The Bridesmaids Had No Dresses-but Were the Damages Sought Speculative?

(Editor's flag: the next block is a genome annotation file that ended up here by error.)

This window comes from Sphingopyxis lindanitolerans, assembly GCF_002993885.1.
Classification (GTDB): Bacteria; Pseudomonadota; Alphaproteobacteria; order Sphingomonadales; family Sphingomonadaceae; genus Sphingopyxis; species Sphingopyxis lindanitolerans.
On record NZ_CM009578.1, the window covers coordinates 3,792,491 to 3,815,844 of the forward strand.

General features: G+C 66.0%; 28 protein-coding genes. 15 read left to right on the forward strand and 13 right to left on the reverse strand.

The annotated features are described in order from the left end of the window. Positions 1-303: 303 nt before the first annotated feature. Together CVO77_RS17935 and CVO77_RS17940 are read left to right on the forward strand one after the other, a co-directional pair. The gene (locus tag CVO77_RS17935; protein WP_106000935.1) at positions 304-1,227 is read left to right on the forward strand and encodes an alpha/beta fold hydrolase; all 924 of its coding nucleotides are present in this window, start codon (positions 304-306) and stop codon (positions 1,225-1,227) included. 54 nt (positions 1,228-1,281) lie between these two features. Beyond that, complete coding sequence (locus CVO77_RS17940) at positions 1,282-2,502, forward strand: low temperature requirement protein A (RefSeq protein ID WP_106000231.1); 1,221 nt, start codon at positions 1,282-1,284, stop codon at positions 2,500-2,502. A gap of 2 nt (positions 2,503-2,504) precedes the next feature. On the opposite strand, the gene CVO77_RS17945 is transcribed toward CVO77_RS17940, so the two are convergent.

Defendant failed to complete eight bridesmaids dresses until two hours after the ceremony was scheduled to begin, when they were delivered by the groom. As a result of this delay, plaintiff incurred a host of delays for which she incurred expenses, including a delay in the bride’s appearance from the rented limousine, so as not to break the tradition of not being seen by the groom or guests before the ceremony. For these expenses, the court awarded plaintiff damages. However, for the wedding parties’ inability to have pictures taken in the scenes scheduled and for the bridesmaids wearing different clothing in different pictures, no award would be made as no amount could be reasonably fixed as damages for these items. The court also rejected damages for emotional distress, finding that plaintiff “failed to meet the high threshold required in proving” this claim because defendant’s failure to deliver the dresses was “not so outrageous in character and extreme in degree that it exceeds all bounds tolerated by a decent society which is of a nature calculated to cause, and does cause, serious mental distress.”

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